Gaps of the day: Black-white reading


Welcome back to our series on equity gaps in Minnesota. We’re starting with a tour through some of the education measurements, and will be exploring other areas as well. As always, the existence of any gap in Minnesota is a problem. Minnesota’s education system should work for all Minnesotans, and our sense of urgency to address equity gaps shouldn’t depend on whether or not we have “the biggest gap in the country.”

With that preamble, here are today’s gaps: reading scores on the National Assessment of Educational Progress.

(Data from NAEP)

Minnesota has the 9th largest gap between white and black students on the 4th grade reading test and the 7th largest gap on the 8th grade reading test.

One clarification I’d like to mention is that these ranks don’t reflect statistical significance. Most states’ gaps are statistically significantly larger or smaller than most other states’ gaps. In Minnesota’s case for these two graphs (and the two previous graphs), only D.C. has a significantly higher gap size. In 4th grade, eleven states* have significantly smaller gaps than we do; in 8th grade, there are seven states**.

“DoDEA,” by the way, refers to the Department of Defense Education Activity schools for servicemembers’ families on base. They’re included here because they post the highest reading scores for black students at both grade levels. (These schools will be getting a post of their own soon.)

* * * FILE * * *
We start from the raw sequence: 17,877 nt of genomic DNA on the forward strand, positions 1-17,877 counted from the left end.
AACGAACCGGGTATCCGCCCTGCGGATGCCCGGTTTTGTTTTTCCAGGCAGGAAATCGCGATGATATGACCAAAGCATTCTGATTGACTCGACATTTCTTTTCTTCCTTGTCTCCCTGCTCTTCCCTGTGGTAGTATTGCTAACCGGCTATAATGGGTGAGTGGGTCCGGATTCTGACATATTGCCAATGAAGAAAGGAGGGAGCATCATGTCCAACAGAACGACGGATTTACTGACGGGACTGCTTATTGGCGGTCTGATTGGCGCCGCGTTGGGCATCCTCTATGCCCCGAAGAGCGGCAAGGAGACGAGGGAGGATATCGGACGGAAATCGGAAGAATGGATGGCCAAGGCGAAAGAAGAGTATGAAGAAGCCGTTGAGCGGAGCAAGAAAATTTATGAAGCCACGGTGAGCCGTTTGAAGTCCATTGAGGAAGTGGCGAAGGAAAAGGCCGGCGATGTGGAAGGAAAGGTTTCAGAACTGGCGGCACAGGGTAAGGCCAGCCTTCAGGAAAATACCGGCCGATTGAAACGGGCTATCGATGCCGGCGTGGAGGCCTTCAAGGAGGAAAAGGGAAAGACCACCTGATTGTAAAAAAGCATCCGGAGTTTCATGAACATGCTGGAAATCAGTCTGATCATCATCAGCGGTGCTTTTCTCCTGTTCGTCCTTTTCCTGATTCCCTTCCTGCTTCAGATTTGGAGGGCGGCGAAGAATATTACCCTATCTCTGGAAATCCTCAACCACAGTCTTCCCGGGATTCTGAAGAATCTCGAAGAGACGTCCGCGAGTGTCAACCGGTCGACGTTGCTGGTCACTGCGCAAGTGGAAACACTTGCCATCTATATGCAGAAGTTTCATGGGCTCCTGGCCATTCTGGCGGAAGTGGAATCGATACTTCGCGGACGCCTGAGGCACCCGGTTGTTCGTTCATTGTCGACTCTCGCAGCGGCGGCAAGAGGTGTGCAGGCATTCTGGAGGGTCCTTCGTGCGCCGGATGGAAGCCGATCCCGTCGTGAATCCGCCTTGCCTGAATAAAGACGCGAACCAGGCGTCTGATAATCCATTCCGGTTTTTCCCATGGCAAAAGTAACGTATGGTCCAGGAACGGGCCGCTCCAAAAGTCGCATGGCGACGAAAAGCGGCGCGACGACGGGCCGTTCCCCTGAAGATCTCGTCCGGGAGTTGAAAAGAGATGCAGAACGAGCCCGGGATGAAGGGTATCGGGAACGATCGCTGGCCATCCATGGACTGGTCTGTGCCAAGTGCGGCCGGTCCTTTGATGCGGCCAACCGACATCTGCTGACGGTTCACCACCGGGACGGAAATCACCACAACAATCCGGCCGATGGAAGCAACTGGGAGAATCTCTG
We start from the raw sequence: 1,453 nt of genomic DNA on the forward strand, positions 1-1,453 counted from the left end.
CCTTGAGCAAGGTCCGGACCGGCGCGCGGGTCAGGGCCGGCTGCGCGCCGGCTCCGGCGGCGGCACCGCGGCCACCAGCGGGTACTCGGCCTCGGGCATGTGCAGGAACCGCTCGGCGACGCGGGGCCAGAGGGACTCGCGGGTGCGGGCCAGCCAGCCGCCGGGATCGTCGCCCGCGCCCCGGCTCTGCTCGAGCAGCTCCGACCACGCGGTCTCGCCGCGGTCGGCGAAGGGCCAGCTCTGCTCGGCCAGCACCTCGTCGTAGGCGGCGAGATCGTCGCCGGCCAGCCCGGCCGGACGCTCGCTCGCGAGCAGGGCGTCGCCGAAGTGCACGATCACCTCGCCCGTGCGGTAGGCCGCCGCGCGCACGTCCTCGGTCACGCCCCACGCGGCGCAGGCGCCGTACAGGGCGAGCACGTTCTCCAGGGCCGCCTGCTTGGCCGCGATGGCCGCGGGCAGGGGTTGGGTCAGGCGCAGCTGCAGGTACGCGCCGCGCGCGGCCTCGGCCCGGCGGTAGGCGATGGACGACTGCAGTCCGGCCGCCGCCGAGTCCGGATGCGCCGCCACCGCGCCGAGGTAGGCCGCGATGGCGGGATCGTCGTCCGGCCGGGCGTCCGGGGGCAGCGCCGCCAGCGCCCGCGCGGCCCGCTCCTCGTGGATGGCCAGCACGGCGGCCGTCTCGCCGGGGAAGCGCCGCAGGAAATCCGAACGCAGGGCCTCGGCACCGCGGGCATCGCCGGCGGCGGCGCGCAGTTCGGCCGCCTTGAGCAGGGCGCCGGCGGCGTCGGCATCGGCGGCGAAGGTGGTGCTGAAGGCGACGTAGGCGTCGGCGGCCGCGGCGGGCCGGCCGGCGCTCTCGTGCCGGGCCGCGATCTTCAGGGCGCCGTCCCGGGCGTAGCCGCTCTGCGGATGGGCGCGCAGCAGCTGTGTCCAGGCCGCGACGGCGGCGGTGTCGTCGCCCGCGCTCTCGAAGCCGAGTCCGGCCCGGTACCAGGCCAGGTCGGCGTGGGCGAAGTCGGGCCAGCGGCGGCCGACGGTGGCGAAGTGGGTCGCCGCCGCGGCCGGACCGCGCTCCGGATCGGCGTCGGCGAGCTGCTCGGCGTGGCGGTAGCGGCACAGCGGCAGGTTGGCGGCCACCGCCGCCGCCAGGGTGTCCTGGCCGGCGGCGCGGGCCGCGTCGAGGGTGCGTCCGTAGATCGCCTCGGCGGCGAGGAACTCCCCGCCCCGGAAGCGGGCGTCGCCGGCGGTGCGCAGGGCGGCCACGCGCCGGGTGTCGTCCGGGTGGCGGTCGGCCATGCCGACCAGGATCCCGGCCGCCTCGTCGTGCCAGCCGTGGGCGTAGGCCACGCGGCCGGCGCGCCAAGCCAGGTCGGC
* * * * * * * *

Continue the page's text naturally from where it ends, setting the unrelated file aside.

Again we see West Virginia claiming a “lowest gap” spot (in 8th grade), and again there are several states with higher scores for black students. That should stand as a reminder that gap size is one component of the equity discussion, but not the whole of it. Absolute performance counts for something, too. (And, again, Minnesotans shouldn’t get too snooty about this; reading scores for black students in West Virginia are higher than they are here.)

Next, we’ll turn to math and reading NAEP scores for Hispanic students, and we’ll close out our tour of the NAEP with a look at income-based gaps. Then it’ll be on to graduation rates. As we’re starting to see, claiming Minnesota has “the biggest” gaps in the country is often an exaggeration, but we do have real equity concerns that should be recognized and addressed.

* Mississippi, Nevada, Washington, Delaware, West Virginia, Alaska, New Mexico, Kentucky, DoDEA, Hawaii, and North Dakota

** Nevada, Delaware, Oklahoma, South Dakota, DoDEA, Hawaii, and West Virginia